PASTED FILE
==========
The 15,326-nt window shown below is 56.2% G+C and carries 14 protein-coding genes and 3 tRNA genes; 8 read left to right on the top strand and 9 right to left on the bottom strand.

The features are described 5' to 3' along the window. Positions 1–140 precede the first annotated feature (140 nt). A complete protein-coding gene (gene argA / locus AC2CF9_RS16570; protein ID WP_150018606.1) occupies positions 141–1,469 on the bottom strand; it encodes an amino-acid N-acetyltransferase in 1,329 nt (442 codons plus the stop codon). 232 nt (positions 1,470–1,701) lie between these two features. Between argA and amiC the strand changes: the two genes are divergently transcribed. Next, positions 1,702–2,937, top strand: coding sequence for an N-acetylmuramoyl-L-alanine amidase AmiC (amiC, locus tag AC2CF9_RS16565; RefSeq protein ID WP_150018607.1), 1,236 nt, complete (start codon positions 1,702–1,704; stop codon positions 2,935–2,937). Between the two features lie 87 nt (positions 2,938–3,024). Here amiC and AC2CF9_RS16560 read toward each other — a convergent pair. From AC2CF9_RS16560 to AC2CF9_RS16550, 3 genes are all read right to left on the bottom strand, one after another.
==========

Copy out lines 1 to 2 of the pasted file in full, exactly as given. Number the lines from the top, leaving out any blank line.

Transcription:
The 15,326-nt window shown below is 56.2% G+C and carries 14 protein-coding genes and 3 tRNA genes; 8 read left to right on the top strand and 9 right to left on the bottom strand.

The features are described 5' to 3' along the window. Positions 1–140 precede the first annotated feature (140 nt). A complete protein-coding gene (gene argA / locus AC2CF9_RS16570; protein ID WP_150018606.1) occupies positions 141–1,469 on the bottom strand; it encodes an amino-acid N-acetyltransferase in 1,329 nt (442 codons plus the stop codon). 232 nt (positions 1,470–1,701) lie between these two features. Between argA and amiC the strand changes: the two genes are divergently transcribed. Next, positions 1,702–2,937, top strand: coding sequence for an N-acetylmuramoyl-L-alanine amidase AmiC (amiC, locus tag AC2CF9_RS16565; RefSeq protein ID WP_150018607.1), 1,236 nt, complete (start codon positions 1,702–1,704; stop codon positions 2,935–2,937). Between the two features lie 87 nt (positions 2,938–3,024). Here amiC and AC2CF9_RS16560 read toward each other — a convergent pair. From AC2CF9_RS16560 to AC2CF9_RS16550, 3 genes are all read right to left on the bottom strand, one after another.